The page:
Sunday, 14 December 2014

KAIST ranks 'Second' in Maritime RobotX Challenge


KAIST ranks 'Second' in Maritime RobotX Challenge
14 December, 2014, SingaporeUSA NEWS CORP

The Journal of Sports and Physical Education emphasized to promote technology based sport competitions. These sports should be designed in such a way that they could serve the nation better. It would be nice approach if  these sports could harvest the application of new innovations. Recently KAIST took second place in an international competition to promote technologies of the autonomous underwater vehicle (AUV).

Professor Jin-hwan Kim’s research team from KAIST’s Ocean Systems Engineering Department won the second place in Maritime RobotX Challenge which took place for the first time from October 20 - 26 in Marina Bay, Singapore.

Along with automobiles and drones, the necessity for unmanned boats has grown. To encourage and examine the development of these technologies, the U.S. Office of Naval Research decided to organize an unmanned boat competition which took place for the first time this year.

After three teams were selected from a domestic competition in each countries, a total of fifteen teams from five countries from the Pacific Rim including Korea, the United States, Australia, Japan, and Singapore competed. Teams from such universities as MIT, Tokyo University, Tokyo Institute of Technology, National University of Singapore, Nanyang Technological University, and Queensland University of Technology participated. In addition to KAIST, Seoul National University and Ulsan University participated.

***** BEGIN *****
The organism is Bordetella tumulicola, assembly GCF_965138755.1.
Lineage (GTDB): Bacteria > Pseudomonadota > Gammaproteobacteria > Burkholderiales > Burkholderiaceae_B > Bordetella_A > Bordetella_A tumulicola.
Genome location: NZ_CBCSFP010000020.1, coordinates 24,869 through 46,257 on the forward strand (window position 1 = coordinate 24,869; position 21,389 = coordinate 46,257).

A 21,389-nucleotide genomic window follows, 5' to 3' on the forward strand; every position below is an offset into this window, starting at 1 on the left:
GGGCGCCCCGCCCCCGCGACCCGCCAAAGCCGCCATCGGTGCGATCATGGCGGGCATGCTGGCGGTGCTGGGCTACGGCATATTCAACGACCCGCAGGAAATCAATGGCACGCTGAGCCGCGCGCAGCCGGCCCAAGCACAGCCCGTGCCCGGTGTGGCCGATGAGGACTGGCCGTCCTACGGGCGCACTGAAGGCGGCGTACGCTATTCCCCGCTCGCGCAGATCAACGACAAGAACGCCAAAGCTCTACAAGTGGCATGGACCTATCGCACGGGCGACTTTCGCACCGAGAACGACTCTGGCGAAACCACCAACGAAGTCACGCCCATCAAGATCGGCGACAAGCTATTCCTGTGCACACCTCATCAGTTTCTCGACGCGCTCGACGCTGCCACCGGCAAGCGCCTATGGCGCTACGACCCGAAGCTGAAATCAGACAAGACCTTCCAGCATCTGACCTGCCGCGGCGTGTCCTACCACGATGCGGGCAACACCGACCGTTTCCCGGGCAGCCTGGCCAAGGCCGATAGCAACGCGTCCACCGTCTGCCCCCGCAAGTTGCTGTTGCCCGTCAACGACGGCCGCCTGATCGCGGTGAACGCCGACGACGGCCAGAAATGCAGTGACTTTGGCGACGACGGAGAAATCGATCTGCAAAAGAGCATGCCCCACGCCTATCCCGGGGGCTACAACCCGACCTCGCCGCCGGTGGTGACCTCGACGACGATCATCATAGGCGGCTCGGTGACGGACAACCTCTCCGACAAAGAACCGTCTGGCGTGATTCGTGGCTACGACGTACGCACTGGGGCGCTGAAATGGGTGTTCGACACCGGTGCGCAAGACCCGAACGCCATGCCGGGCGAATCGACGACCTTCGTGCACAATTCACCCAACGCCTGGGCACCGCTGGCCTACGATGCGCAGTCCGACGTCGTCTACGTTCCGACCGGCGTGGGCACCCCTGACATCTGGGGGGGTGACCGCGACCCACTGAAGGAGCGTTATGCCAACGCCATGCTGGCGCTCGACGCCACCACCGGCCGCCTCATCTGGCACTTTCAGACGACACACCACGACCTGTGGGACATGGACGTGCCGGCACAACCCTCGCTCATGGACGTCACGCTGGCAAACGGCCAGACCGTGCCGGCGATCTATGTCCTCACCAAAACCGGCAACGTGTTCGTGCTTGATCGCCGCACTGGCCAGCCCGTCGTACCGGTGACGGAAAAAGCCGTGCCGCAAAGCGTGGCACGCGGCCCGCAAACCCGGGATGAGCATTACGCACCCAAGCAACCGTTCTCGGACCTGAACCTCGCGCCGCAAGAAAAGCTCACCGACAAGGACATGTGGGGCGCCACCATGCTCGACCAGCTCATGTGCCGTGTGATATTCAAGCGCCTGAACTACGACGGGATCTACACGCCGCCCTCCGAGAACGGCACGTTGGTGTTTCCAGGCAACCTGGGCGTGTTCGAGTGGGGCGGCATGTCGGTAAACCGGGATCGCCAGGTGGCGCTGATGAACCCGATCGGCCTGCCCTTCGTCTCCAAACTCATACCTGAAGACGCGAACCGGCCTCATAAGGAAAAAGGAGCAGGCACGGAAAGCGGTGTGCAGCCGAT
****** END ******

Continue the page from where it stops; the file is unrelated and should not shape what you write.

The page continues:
Using a 4.5 meters long and 2.5 meters wide unmanned boat provided by the organizer, each team had to implement an integrated system that combined a propulsion system, hardware, and autonomous software. Each team’s vessel had to perform tasks without manual control, employing autonomous driving through recognition of the course, searching underwater for acoustic sources, automatically approaching piers, remote observation of buoy, and avoidance and detection of obstacles.

Although KAIST outpaced MIT in the semifinal which selected six out of fifteen teams, it won the second place in the final. As well as winning second prize, KAIST also won best website prize and a special prize from the competition sponsor, Northrop Grumman Corporation, an American defense technology company, totaling 16,500 U.S. dollars of prize money.

The Vice President for Planning and Budget, Professor Seungbin Park said, “It was a great opportunity to showcase the advanced unmanned robot technology of Korea.” He added that “this raised KAIST’s reputation as a global research oriented university.”

Professor Kim commented, “Along with automobiles and drones, the necessity for the development of unmanned ocean vehicles such as unmanned boats and submarines are recognized these days.” He added that “the use of unmanned boats will make the process of channel investigation, ocean exploration, surveillance over water territories safer and more effective.”
Professor Kim’s team was sponsored by the U.S. Office of Naval Research, Samsung Heavy Industries, Sonar Tech, Daeyang Electric, and Red-one Technology. 


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